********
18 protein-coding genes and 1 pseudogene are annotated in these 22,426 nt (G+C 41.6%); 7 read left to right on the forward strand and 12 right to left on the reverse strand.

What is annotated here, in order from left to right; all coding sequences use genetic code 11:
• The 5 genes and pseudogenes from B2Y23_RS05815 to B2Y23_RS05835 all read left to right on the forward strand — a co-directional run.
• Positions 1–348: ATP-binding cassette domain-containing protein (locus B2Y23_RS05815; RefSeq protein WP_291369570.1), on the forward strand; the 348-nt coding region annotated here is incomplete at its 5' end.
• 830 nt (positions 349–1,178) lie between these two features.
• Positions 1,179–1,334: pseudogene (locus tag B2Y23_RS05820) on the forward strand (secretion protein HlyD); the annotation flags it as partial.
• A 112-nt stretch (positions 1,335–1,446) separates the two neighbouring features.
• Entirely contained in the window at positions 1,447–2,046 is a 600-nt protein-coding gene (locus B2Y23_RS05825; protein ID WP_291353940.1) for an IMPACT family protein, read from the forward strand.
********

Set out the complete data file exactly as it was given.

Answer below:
18 protein-coding genes and 1 pseudogene are annotated in these 22,426 nt (G+C 41.6%); 7 read left to right on the forward strand and 12 right to left on the reverse strand.

What is annotated here, in order from left to right; all coding sequences use genetic code 11:
• The 5 genes and pseudogenes from B2Y23_RS05815 to B2Y23_RS05835 all read left to right on the forward strand — a co-directional run.
• Positions 1–348: ATP-binding cassette domain-containing protein (locus B2Y23_RS05815; RefSeq protein WP_291369570.1), on the forward strand; the 348-nt coding region annotated here is incomplete at its 5' end.
• 830 nt (positions 349–1,178) lie between these two features.
• Positions 1,179–1,334: pseudogene (locus tag B2Y23_RS05820) on the forward strand (secretion protein HlyD); the annotation flags it as partial.
• A 112-nt stretch (positions 1,335–1,446) separates the two neighbouring features.
• Entirely contained in the window at positions 1,447–2,046 is a 600-nt protein-coding gene (locus B2Y23_RS05825; protein ID WP_291353940.1) for an IMPACT family protein, read from the forward strand.